Zadar is the fifth largest Croatian city situated in the central part of Adriatic Sea. It’s the centre of Zadar County with a population of 75,000 according to the 2011 census. The area of present day Zadar was settled in prehistoric times but its urban development begun in 1 century BC during Roman rule. Zadar’s later history was mainly determined by its geographic location, i.e. its favourable position on commercial and maritime route towards Eastern Mediterranean. Byzantine Empire, Venetian Republic, Ottoman Empire, French Empire, Austro-Hungary, Italy are some of the powers that influenced Zadar’s urban and economic development. Today, Zadar is an economic, educational and cultural centre of Northern Dalmatia as well as touristic destination due to richness of historical monuments and attractive natural landscapes of nearby coastline, islands and hinterland.

Zadar old town Tourist Board Map (fullsize) can be viewed and downloaded HERE

Forum is one of Zadar’s main city squares, located in front of the church of Saint Donat and the Archbishop’s Palace. It is a municipal square from the Roman era, built from the 1st century BC to the 3rd century AD, 45 by 90 metres in size. The forum is the name given to all main squares in the cities of the ancient Roman Empire, where the public life of the city unfolded. There was initially an about 2 metre high capitol on its south-western section, in the midst of which a temple dedicated to Jupiter, Juno and Minerva rises, while a monumental pillar is preserved to its north-western side, used in the Middle Ages as a “Pillar of Shame”. In the period of late antiquity, the foundations of Christian buildings were laid. They later developed into an episcopal complex with the basilica and annexes, and were joined by the rotunda in the Early Middle Ages, eventually destroying the complex of earlier erected buildings.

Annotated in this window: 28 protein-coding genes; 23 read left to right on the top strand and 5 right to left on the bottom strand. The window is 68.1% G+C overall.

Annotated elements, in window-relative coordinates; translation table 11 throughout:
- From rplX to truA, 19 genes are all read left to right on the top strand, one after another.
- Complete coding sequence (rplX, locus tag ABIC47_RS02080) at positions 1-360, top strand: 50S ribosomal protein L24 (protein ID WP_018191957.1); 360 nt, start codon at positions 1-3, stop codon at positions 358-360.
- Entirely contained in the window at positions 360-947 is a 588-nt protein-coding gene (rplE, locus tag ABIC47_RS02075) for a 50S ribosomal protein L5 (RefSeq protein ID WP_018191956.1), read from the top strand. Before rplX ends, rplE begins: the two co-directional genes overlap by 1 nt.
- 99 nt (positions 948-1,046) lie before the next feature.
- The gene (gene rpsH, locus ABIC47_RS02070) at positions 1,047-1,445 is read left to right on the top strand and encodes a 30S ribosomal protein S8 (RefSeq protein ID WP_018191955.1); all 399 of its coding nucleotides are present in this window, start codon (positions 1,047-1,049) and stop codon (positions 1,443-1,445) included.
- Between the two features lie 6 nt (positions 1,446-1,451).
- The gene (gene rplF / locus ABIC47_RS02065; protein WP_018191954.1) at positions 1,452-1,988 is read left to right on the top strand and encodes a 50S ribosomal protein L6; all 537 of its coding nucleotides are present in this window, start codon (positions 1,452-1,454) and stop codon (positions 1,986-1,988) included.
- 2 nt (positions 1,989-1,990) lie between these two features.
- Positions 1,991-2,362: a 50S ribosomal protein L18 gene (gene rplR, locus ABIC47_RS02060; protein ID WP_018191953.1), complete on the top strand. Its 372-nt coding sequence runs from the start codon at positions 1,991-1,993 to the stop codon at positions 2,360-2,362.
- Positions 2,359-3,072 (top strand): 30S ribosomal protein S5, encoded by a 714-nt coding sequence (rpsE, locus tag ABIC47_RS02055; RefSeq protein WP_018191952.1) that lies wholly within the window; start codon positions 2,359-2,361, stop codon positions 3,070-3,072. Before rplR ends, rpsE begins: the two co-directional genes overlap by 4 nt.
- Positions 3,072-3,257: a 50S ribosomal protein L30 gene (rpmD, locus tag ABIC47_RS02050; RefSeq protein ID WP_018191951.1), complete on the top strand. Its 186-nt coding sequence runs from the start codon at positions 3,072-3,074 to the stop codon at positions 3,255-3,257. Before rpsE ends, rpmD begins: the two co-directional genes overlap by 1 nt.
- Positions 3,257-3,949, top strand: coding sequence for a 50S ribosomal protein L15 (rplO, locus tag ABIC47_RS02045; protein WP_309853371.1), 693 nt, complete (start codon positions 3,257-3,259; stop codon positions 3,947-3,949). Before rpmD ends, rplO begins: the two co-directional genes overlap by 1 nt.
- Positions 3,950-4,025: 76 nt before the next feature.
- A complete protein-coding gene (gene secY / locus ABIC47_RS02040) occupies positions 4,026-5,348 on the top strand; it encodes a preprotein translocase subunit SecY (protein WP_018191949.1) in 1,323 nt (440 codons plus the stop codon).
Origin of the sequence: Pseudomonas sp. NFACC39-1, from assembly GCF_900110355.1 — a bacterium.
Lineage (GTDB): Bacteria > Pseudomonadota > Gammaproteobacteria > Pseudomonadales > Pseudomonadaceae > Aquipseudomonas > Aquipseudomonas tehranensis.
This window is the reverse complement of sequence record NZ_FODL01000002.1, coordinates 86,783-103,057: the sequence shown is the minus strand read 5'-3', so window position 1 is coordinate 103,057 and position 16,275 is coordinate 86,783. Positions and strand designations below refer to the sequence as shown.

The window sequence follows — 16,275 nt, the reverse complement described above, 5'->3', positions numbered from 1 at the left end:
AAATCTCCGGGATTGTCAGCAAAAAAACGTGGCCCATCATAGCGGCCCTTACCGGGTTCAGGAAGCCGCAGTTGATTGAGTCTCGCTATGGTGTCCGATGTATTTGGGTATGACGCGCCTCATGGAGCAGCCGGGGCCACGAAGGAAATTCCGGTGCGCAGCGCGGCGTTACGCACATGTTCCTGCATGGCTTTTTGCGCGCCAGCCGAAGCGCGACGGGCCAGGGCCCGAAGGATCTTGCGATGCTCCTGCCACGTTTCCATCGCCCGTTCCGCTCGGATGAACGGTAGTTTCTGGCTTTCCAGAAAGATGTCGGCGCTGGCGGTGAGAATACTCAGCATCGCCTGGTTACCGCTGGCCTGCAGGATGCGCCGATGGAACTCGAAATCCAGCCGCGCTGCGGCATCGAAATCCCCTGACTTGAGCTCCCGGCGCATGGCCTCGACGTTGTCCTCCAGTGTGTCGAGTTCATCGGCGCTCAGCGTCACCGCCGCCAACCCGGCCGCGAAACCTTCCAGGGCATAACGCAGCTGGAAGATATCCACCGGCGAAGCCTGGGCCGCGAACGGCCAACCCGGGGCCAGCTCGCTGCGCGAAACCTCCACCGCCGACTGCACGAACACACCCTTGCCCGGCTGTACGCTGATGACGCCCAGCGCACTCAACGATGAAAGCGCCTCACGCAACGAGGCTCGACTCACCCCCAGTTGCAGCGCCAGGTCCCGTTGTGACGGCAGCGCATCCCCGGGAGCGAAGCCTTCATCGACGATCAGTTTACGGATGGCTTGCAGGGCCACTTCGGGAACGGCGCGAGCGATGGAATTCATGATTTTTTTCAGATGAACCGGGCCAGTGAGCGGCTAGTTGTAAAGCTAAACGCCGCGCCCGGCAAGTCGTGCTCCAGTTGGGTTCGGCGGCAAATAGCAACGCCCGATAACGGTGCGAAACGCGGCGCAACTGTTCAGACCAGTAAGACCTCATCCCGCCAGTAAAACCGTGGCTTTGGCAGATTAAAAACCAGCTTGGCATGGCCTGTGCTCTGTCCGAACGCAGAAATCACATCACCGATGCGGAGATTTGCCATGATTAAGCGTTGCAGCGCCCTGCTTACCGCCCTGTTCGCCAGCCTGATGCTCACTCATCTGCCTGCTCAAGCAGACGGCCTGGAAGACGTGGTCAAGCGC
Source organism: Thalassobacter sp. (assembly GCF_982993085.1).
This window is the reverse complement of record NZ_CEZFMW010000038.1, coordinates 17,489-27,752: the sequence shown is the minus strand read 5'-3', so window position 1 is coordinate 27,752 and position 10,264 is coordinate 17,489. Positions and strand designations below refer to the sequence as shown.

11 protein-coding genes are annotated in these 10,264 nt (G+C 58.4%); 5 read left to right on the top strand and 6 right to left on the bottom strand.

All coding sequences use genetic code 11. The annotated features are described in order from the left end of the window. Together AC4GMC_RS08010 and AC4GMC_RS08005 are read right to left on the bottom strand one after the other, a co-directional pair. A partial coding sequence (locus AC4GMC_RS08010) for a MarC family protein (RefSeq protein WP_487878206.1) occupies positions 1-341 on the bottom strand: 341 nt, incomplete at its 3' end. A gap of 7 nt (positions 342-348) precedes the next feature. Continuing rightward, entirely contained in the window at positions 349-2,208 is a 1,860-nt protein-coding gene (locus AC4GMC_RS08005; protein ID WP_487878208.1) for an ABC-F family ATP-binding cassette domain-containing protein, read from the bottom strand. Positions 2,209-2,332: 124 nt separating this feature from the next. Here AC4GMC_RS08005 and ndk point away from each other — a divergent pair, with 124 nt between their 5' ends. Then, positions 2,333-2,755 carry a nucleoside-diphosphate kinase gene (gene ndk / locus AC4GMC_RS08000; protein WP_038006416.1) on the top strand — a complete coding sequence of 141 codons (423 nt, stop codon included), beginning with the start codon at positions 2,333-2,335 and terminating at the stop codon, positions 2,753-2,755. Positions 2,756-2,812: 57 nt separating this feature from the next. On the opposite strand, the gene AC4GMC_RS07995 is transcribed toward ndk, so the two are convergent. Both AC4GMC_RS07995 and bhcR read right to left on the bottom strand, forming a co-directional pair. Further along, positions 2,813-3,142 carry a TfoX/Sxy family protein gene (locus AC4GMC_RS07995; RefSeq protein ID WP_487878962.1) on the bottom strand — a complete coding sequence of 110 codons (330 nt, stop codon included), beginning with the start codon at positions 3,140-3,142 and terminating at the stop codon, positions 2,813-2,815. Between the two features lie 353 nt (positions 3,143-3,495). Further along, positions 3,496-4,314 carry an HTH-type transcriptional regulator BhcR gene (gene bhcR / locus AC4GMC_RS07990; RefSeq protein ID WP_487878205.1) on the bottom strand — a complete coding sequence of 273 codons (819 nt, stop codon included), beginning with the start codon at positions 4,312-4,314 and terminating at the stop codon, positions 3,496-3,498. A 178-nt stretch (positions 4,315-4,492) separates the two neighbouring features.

St. Donatus Church is the symbol of the city of Zadar and the most famous monumental building in Croatia from the early Middle Ages (9th century). Round pre-Romanesque church which was called the Church of the Holy Trinity until the 15th century, and from that time on carries the name of Saint Donat, by the bishop who had it built. Today its space is used, due to its extraordinary acoustic features, for musical performances (“Musical Evenings in Saint Donat”).

St. Anastasia’s Cathedral is the biggest cathedral in Dalmatia. Its oldest parts are an early Christian basilica, but its present Romanesque appearance was shaped in the 12th century. During the crusaders´ siege and conquest of the city in 1202, the Cathedral was damaged, but later it was reconstructed and made longer. Its bell-tower was built in the 15th and 19th century mostly in a neo-Romanesque style.

Sea Organ is situated near the new cruiser port, as a part of Zadar’s Riva, and can be observed as a differently shaped part of the coast which consists of several stairs that descend into the sea. The stairs extend for about 70 meters along the coast, under them, at the lowest sea-tide level, 35 pipes of different lenght, diameter and tilts were built in vertically to the coast and they raise aslant until the paved part of the shore and end in a canal (a service corridor). On the pipes there are LABIUMS (whistles), which play 7 chords of 5 tones. Above the canal there are perforated stone stairs through which the sound comes out, the air pushed by the sea.

The Greeting to the Sun consists of three hundred multi-layered glass plates placed on the same level with the stone-paved waterfront in the shape of a 22-meter diameter circle. Under the glass conduction plates there are photo-voltage solar modules through which symbolic communication with nature is made, with the aim to communicate with light, just like the Sea Organs do with sound. Simultaneously with the sunset, the lighting elements installed in a circle turn on, and, following a particularly programmed scenario, they produce a impressive show of light in the rhythm of the waves and the sounds of the Sea organs.


Zadar Old Town
St. Donatus Church
Sea Organs
The Greeting to the Sun


St. Anastasia’s Cathedral